OpenGov speaks to Dr. Ir. Agus Wibowo, the Head of Information Division under the Centre of data, information and public relations at the Indonesian National Disaster Management Authority or the Badan Nasional Penanggulangan Bencana (BNPB). Indonesia is prone to earthquakes, tsunamis, floods and volcanic activity due to its geographic location on the Pacific Ring of Fire.
BNPB was established in 2008 to replace the National Disaster Management Coordinating Board. BNPB’s responsibilities include providing guidance and direction on disaster management effort, including disaster prevention, emergency response, rehabilitation, and reconstruction.
BNPB provides basic maps, disaster maps and other geospatial information that can be accessed by the public without any charge. Over 1000 disaster maps are available in the BNPB’s Geospatial Website.
BNPB uses unmanned aerial vehicles or drones, as a low-cost option for rapid assessment during catastrophic disasters through aerial photographs.
BNPB also uses InaSAFE, a free, open source software jointly developed by BNPB, the Australian government, the World Bank and independent contributors. It pulls together data from multiple sources, scientists, local governments and communities to analyse the likely impacts of future disaster events. It produces realistic natural hazard impact scenarios for better planning, preparedness and response activities. InaSAFE has the ability to work with road data, including a capability to download roads maps directly from the online mapping tool OpenStreetMap (OSM). This assists in planning possible evacuation and emergency response routes.
The latest version of InaSAFE, 3.5.0 was released in August 2016.
Can you tell us about your role?
I am responsible for handling all the IT and communication infrastructure in the BNPB office, for setting, procurement, installation and configuration of all the IT and communication infrastructure in BNPB.
What are your areas of focus in terms of IT?
One is the data centre and Internet connection in our office. We are developing some data centres. We have one data centre and one back-up in our office.
The data centre handles all the websites, database and applications in our office. We have to handle the Internet connection between our two offices.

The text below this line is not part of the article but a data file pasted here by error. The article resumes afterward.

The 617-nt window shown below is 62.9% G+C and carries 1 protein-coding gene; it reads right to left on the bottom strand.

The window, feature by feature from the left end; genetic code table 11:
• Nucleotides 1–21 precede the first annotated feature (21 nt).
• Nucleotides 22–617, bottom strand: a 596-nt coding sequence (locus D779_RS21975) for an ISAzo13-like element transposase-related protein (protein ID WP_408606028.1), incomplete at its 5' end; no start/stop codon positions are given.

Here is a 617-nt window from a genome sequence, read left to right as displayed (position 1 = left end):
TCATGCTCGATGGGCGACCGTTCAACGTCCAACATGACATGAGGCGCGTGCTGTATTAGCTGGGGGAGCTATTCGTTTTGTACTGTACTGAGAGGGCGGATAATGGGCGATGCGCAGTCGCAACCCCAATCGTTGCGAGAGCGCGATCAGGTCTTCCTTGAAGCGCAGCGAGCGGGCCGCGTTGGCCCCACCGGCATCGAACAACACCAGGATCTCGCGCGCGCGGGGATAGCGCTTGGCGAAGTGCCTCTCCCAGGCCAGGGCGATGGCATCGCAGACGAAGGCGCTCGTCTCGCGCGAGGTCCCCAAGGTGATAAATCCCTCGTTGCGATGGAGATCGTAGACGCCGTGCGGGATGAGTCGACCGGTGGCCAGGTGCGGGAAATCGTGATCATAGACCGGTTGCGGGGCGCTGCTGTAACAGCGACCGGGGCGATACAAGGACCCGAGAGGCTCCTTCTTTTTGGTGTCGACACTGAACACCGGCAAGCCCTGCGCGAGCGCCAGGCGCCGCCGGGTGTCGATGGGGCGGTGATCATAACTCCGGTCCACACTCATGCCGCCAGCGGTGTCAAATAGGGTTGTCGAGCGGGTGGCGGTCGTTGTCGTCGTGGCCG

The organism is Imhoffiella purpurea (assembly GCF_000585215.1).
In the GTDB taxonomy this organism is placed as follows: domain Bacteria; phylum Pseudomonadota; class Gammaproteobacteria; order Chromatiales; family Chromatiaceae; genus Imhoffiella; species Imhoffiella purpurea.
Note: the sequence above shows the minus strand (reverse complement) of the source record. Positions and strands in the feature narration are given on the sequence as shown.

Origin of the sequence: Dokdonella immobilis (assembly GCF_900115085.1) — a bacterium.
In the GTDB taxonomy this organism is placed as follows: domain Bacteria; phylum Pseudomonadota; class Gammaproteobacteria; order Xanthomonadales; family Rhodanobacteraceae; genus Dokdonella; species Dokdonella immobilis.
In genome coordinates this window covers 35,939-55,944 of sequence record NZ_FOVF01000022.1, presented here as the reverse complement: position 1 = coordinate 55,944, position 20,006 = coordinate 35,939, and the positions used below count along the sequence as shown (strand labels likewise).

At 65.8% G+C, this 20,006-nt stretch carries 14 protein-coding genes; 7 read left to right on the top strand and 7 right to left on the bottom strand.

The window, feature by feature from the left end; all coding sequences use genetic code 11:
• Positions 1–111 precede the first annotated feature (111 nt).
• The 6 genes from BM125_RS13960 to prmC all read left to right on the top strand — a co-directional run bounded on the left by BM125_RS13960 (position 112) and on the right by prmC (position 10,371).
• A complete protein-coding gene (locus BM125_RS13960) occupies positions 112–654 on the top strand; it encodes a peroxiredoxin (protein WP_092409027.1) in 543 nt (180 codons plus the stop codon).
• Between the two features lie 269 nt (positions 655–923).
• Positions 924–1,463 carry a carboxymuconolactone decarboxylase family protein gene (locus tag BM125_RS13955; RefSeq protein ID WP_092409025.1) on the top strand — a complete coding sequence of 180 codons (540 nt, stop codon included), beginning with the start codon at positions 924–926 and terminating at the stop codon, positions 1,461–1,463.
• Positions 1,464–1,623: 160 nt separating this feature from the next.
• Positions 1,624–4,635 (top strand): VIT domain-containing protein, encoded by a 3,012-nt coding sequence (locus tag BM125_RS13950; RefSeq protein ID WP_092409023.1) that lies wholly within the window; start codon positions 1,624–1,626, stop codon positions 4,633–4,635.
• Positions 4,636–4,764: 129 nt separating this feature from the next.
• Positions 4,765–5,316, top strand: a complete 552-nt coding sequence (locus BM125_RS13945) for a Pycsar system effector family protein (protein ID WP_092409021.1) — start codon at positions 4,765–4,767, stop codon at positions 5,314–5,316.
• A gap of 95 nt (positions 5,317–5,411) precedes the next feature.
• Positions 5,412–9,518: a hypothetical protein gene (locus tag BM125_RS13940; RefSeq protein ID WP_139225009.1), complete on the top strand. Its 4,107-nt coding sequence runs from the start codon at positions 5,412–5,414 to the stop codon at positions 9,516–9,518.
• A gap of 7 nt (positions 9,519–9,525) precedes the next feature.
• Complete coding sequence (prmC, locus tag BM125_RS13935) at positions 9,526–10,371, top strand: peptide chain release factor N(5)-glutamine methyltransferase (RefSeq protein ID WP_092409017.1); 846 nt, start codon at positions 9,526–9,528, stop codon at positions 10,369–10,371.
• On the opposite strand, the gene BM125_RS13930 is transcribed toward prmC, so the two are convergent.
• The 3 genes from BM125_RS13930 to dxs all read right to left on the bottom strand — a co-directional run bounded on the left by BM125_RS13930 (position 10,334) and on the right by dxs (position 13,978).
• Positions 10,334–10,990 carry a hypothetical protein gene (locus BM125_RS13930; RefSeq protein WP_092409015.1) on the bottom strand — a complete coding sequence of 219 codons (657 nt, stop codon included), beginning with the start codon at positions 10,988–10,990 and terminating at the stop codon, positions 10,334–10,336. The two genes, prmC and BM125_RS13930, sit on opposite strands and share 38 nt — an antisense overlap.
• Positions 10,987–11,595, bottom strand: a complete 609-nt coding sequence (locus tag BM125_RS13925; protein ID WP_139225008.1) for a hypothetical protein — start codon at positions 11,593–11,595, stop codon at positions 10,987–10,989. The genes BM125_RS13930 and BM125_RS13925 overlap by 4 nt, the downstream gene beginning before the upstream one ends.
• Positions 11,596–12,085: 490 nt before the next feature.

The second one is satellite coverage. We are using satellite data for base map and pre and post-disaster mapping, including situation analysis, evacuation route maps, disaster monitoring and hazard zonation.
We use radio communication, so that we have communication between Jakarta, the different offices in the provinces, districts and municipalities and so that we can communicate during disaster relief operations. Sometimes during disasters, all the standard communication channels, such as phone lines and the Internet might go down. That’s why the backup system through radio communications, suing HF or VHF (High Frequency or Very High Frequency) is very important.
Are you using any big data analytics tools?
Not yet, but we are starting to look into big data usage. We are trying to explore data mining so that we can mine data from newspapers and online social media such as Twitter, YouTube and Facebook.
We are also mining data from telephone number connections. The system is working with the telephone provider so that in the event of a disaster, we can monitor the mobile communications to track people are moving out of the area, check how many people still remain in the area, things like that. This is still in the research phase.
Is there anything you are doing in prediction and disaster warning systems?
Now we’re starting work on a multi-hazard warning system. Earlier we only had the tsunami early warning system.
In this project, we will combine the systems for tsunami, earthquake, flood and other disasters.
We will integrate the different data from other ministries, such as the radar from the BMKG (Indonesian Agency for Meteorology, Climatology and Geophysics), data from the National Institute of Aeronautics and Space (Lembaga Penerbangan dan Antariksa Nasional/ LAPAN), from the Ministry of Public Works, perform required computations and arrive at an early warning system to predict, for instance, which area will be hit by flood, which area might suffer from an earthquake. We are about halfway there.
Are you taking any steps for improving public access to information?
We are serving information the public through website, mobile applications. We are also using social media channels, such as Facebook, Twitter and Youtube for publishing information.